Growing leader: Do you REALLY want to grow?
When I was in college, I had the goal to finish as quickly as possible. I wanted to spend as little time as possible in school, ironically, as I write this I have just started back to school for a Master’s Degree. My first semester of college I planned out when I needed to work on papers, when I needed to study, etc. I planned it down to the day and was able to finish all my papers and assignments two full weeks before the end of the semester. It was great, but it was the only semester that happened. The next semester I got involved in college life, ministry teams, etc. and never got around to making a plan. So I was scrambling at the end of the semester to get everything done. The start of my second year I declared that I wasn’t going to do it like I did last semester, but I did. Again I was scrambling to get things done. Next semester – same declaration and same results. My last year was no different. I remember declaring for my last semester (no I didn’t skip time – I finished in three years) “Woohoo! My last semester of doing it this way!” By this point I only had three months left, why change now? All to often individuals say that they want change, but they don’t really mean it. They say they want to grow, but don’t really want to go through the process or research to find out where they can grow.
I’ve spent a lot of time thinking about why people do this and I’ve come to a couple of conclusions. Now I don’t think this is a definitive answer to the questions – just a couple of key things I think hold people back. The first reason that people say they want to change, but don’t actually change is that don’t really think they need to change. Sure they say it to those around them, they may even say it to themselves – but when it comes time for the rubber to meet the road and they see all the effort it’s going to take to bring about change and decide it’s not worth the effort, or they aren’t really that bad, or it’s worked for them this long so why do it? It’s either laziness or arrogance.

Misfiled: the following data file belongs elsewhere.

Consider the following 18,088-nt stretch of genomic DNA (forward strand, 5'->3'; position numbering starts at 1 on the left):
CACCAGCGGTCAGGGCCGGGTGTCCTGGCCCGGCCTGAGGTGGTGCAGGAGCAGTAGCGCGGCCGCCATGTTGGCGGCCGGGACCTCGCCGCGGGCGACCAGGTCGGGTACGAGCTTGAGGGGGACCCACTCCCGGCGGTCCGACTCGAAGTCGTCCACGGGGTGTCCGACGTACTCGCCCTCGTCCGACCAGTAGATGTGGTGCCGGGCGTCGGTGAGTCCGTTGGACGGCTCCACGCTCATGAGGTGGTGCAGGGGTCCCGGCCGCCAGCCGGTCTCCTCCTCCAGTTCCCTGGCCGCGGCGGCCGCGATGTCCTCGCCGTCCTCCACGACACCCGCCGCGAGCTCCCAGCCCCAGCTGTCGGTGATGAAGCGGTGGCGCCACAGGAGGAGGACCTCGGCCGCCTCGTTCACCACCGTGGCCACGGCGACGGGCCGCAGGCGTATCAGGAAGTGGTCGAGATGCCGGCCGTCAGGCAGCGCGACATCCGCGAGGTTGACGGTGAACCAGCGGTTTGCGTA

I know in my past I’ve looked at things and figured it was “good enough” and didn’t need to make the change. For me it’s been arrogance or the hubris of ignorance. (Nice phrase huh?) I didn’t seek change because I was doing pretty good and had it mostly figured out. I’ve often looked back at opportunities to learn that I passed up because I didn’t think there was anything to learn there. In college I could have worked with Dick Gruber, one of the best Children’s Pastor out there, but instead I decided to go do my own thing at a small church. It’s always easy to look back and ask “what if?” I can’t change the past and God has blessed me, but what lessons could I have learned the easy way over the hard way if I had been willing to put down my own way of doing things and let someone help me grow?
I think the second reason that people don’t pursue change or growth is that they don’t know how. They either don’t know where they need to grow or they don’t know how to get beyond where they are now. The great news for those in this position is that help is out there (for those in the first position, it usually takes a hard hit to the head to bring about a change). There is nothing wrong with not knowing – there is something wrong with not trying to find out. We all have weaknesses and blind spots, that’s why relationships and teams are so important. Teammates can help you see spots for growth. As my friend Jim Wideman says: “Everyone does better with a coach.”
So which one are you? Do you avoid change and growth because deep down you don’t really think you need to change? Or do you just not see the areas where you can grow? Pray about it, think about it, ask some friends – because next week we start talking about how to be a growing leader and the areas where a growing leader needs to focus.